By Pat Anson
Nearly three out of four opioid overdoses in Massachusetts have been linked to fentanyl, far outnumbering the number of deaths associated with prescription pain medication, according to a new report from the Massachusetts Department of Public Health.
Massachusetts was the first state to begin using blood toxicology tests to look specifically for fentanyl, a powerful synthetic opioid that is more potent and dangerous than heroin. Toxicology tests are far more accurate than the death certificate codes used by the Centers for Disease Control and Prevention to classify opioid-related deaths.
Over 1,000 confirmed cases of unintentional opioid overdoses were reported in Massachusetts in the first nine months of 2016.During the third quarter (July-September), 74 percent of the deaths where a toxicology screen was available showed a positive result for fentanyl.
Almost all of those deaths are believed to involve illicit fentanyl, not pharmaceutical fentanyl that is prescribed to treat severe pain.
“The data released today are a sobering reminder of why the opioid crisis is so complex and a top public health priority,” said Secretary of Health and Human Services Marylou Sudders. “This is a crisis that touches every corner of our state, and we will continue our urgent focus expanding treatment access.”
Only about 20 percent of the overdose deaths in Massachusetts were associated with prescription opioids such as hydrocodone and oxycodone, a trend that has held fairly steady since 2014, even as the number of opioid prescriptions in the state has declined.
“I think this points to the fact that cutting scripts for legitimate pain patients and blaming doctors for overdose deaths is pointing fingers in the wrong direction and harming a lot of innocent people living with debilitating pain while doing nothing to reduce overdose deaths – a critical goal,” said Cindy Steinberg of the U.S. Pain Foundation, a patient advocacy group. “People living with the disease of chronic pain and those living with the disease of substance use disorder are two different populations of people with little overlap.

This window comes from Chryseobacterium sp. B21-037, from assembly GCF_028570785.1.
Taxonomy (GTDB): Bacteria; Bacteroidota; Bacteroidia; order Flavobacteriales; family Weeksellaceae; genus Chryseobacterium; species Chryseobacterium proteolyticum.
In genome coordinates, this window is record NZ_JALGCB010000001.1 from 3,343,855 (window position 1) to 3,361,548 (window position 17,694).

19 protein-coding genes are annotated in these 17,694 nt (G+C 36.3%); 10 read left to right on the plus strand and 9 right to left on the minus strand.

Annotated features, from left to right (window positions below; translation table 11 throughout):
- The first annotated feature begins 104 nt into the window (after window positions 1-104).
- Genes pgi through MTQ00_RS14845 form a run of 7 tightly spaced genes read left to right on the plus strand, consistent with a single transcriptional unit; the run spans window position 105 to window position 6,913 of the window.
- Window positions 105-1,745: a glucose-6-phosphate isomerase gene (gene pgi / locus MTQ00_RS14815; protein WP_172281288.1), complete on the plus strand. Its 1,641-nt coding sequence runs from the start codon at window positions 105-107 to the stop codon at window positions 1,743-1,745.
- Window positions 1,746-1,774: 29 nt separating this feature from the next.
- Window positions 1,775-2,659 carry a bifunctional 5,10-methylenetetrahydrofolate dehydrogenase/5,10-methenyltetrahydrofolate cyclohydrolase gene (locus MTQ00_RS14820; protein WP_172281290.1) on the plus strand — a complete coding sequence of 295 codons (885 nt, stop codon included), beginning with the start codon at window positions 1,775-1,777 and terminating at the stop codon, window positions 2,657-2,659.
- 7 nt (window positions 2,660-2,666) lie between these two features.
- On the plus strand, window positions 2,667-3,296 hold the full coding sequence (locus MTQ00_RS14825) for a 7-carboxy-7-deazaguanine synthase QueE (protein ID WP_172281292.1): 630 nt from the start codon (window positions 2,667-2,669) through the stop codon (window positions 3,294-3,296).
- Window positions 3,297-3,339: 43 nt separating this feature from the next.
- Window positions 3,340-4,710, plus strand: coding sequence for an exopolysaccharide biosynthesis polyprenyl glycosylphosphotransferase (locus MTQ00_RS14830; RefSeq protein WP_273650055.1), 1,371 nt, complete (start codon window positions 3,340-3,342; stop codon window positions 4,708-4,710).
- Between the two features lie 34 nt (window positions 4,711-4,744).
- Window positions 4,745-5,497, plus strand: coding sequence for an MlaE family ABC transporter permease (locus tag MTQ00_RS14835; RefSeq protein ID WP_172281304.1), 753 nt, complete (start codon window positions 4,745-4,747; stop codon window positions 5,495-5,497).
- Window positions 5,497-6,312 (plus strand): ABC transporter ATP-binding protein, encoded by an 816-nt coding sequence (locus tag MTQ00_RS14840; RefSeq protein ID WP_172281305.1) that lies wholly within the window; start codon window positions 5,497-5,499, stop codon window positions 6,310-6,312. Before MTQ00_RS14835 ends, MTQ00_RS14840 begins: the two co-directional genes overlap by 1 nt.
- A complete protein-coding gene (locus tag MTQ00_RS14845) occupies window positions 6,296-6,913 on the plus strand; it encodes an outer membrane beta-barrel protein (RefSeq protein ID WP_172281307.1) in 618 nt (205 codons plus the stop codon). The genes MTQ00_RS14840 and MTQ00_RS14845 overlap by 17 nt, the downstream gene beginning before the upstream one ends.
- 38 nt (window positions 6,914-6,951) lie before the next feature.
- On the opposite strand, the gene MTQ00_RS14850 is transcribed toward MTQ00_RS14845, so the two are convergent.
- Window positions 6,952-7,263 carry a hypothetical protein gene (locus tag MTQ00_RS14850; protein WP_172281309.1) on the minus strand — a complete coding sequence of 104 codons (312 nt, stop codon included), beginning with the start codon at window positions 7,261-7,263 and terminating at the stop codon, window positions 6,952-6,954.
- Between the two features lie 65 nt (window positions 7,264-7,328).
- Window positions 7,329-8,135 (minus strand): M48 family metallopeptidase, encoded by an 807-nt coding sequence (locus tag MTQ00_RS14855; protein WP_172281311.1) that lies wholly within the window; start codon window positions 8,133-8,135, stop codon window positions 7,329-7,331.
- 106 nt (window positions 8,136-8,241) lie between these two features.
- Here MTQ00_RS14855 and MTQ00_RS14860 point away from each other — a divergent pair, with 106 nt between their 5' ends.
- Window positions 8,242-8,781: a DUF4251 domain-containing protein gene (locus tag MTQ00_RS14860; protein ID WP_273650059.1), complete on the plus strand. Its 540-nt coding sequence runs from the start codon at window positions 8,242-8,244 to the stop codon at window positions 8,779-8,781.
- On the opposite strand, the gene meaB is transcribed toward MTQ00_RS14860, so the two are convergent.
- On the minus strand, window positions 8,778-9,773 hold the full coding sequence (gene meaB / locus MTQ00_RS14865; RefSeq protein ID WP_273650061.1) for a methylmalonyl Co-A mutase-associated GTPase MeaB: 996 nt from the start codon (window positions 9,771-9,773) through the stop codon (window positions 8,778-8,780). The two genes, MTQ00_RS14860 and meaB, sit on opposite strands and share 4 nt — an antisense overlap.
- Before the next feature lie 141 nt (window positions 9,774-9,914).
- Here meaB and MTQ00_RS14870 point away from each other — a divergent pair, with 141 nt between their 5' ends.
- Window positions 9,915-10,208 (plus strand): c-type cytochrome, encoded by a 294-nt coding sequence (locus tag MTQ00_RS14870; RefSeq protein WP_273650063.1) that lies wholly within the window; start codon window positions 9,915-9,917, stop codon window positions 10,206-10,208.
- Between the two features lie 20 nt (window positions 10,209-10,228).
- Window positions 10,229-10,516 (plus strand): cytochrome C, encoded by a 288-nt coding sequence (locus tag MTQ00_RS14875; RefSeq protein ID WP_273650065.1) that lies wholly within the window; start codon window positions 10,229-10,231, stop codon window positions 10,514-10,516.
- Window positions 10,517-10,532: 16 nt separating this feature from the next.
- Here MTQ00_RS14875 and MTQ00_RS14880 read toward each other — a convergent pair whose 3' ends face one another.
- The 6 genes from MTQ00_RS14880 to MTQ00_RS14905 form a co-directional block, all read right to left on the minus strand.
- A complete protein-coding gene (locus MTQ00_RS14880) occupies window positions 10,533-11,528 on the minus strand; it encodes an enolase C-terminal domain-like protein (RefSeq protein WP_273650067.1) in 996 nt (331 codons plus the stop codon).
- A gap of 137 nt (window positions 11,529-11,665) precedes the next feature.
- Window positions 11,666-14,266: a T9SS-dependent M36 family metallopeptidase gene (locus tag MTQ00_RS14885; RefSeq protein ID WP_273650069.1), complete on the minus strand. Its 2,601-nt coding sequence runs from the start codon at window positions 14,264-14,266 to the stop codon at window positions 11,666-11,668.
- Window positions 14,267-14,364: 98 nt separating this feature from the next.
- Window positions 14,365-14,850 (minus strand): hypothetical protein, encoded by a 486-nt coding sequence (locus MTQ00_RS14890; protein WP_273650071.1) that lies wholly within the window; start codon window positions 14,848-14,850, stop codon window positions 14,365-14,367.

“If we are committed to doing all we can to stop overdose deaths then the only way we can do that is to really understand what exactly is causing them. The fact that illicit fentanyl is the cause points to the need for increased law enforcement efforts to interdict the supply coming into Massachusetts.”
According to the Drug Enforcement Administration, chemicals used to make illicit fentanyl are being smuggled in from China and Mexico. Illicit fentanyl is usually mixed with heroin or cocaine, and it is also appearing in counterfeit pain medication sold on the black market. The drug is so potent that a single pill could be fatal.
Rhode Island is also using blood toxicology tests to help determine the true nature of the opioid epidemic. The most recent data from that state shows that about two out of three opioid overdoses are linked to fentanyl. Since 2012, overdoses from prescription opioids have fallen by about a third in Rhode Island.
“The shifts in prescription and illicit drug overdose deaths also began roughly when more focused efforts were undertaken nationally to reduce the supply of prescription drugs,” the Rhode Island Department of Health said in a statement.
The CDC uses death certificate codes – not toxicology tests — in its reports on opioid overdoses. The codes do not indicate the cause of death, only the conditions or drugs that may be present at the time of death. Because of limitations in the data, many overdoses involving illicit fentanyl and heroin are being reported by the CDC as prescription opioid deaths.